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Population pyramids: Powerful predictors of the future - Kim Preshoff

Population pyramids: Powerful predictors of the future - Kim Preshoff
If your selected country was not represented by a population pyramid in the lesson, you may wonder what it looks like. The U.S. Census Bureau has an International Data Base that can help you create one. Is your country a fast, slow or no growth pyramid?The current world population can be seen ticking on the World Population Clock. Factors such as better water, food, medicine, industry, and health care have caused the world population to grow exponentially.

http://ed.ted.com/lessons/population-pyramids-powerful-predictors-of-the-future-kim-preshoff

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Make the most of your 20s: Meg Jay at TED2013 In her 20s, Meg Jay saw her first psychotherapy client, Alex, who was there to talk about her guy problems. Jay didn’t take the sessions all too seriously at first. But then her supervisor gave her a wakeup call. While Jay said, “Sure she’s dating down and sleeping with a knucklehead. But she’s not gonna marry the guy.” Her supervisor responded, “Not yet. 40 maps that explain the world Maps can be a remarkably powerful tool for understanding the world and how it works, but they show only what you ask them to. So when we saw a post sweeping the Web titled "40 maps they didn't teach you in school," one of which happens to be a WorldViews original, I thought we might be able to contribute our own collection. Some of these are pretty nerdy, but I think they're no less fascinating and easily understandable. A majority are original to this blog, with others from a variety of sources.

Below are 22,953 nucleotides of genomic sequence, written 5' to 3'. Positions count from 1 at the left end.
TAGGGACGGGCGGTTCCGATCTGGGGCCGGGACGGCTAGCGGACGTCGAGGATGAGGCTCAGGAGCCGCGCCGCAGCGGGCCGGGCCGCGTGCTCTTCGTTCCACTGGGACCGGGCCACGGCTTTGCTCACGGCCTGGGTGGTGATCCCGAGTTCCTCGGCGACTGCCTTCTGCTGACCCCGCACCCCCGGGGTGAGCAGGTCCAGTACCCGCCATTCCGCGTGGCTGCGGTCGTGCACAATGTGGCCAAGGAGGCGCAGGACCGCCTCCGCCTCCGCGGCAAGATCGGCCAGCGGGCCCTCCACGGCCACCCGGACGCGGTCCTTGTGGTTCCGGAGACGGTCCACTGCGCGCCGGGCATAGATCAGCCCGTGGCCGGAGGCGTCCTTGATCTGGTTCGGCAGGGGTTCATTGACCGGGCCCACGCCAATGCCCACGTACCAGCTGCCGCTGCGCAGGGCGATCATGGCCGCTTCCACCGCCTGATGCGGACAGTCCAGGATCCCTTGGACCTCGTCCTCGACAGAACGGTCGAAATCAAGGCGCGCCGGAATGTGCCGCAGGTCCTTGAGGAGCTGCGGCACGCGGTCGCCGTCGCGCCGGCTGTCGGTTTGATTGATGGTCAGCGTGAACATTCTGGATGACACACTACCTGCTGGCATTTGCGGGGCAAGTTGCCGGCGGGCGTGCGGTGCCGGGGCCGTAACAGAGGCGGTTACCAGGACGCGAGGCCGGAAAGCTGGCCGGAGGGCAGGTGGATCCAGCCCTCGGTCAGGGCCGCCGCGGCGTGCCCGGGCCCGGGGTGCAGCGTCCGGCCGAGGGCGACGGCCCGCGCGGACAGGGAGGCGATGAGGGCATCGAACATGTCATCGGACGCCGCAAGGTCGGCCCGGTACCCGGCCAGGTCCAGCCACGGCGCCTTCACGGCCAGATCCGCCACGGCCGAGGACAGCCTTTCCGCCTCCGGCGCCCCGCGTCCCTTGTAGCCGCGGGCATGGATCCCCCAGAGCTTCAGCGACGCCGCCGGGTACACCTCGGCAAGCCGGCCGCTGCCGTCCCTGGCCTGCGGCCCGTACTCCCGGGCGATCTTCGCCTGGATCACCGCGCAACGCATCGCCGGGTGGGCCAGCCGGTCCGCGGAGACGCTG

Mapping Global Human Activity Air traffic routes between North America and Europe It is absolutely astonishing that our world has reached a population exceeding 7 billion, as of this past Sunday. With so many people occupying our world over many centuries, and with the number steadily growing, we're all bound to have had a significant impact on the planet. Luckily, Canadian scientist Felix Pharand-Deschenes has created visuals of our planet equipped with statistical graphics to represent various human influences on this home we call Earth. Pharand-Deschenes' Anthropocene Mapping project marks the paths of human activity including roadways, railways, airway traffic, internet cables, electricity transmission lines, and underwater data cables. He acquired all his factual information from various US government agencies.

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